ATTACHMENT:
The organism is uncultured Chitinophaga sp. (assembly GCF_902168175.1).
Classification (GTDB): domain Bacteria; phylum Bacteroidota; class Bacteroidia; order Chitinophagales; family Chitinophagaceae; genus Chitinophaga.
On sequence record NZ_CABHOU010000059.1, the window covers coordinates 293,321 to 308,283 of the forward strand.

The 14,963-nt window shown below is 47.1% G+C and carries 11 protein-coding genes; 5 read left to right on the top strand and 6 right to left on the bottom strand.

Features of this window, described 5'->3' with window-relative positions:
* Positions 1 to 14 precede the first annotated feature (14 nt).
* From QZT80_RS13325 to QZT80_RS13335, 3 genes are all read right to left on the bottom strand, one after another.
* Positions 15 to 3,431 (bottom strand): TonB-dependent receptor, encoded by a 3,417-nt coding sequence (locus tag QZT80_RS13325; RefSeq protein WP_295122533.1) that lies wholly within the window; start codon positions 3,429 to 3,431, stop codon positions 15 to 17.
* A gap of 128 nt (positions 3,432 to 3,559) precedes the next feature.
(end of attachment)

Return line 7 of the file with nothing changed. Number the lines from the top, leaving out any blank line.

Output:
* From QZT80_RS13325 to QZT80_RS13335, 3 genes are all read right to left on the bottom strand, one after another.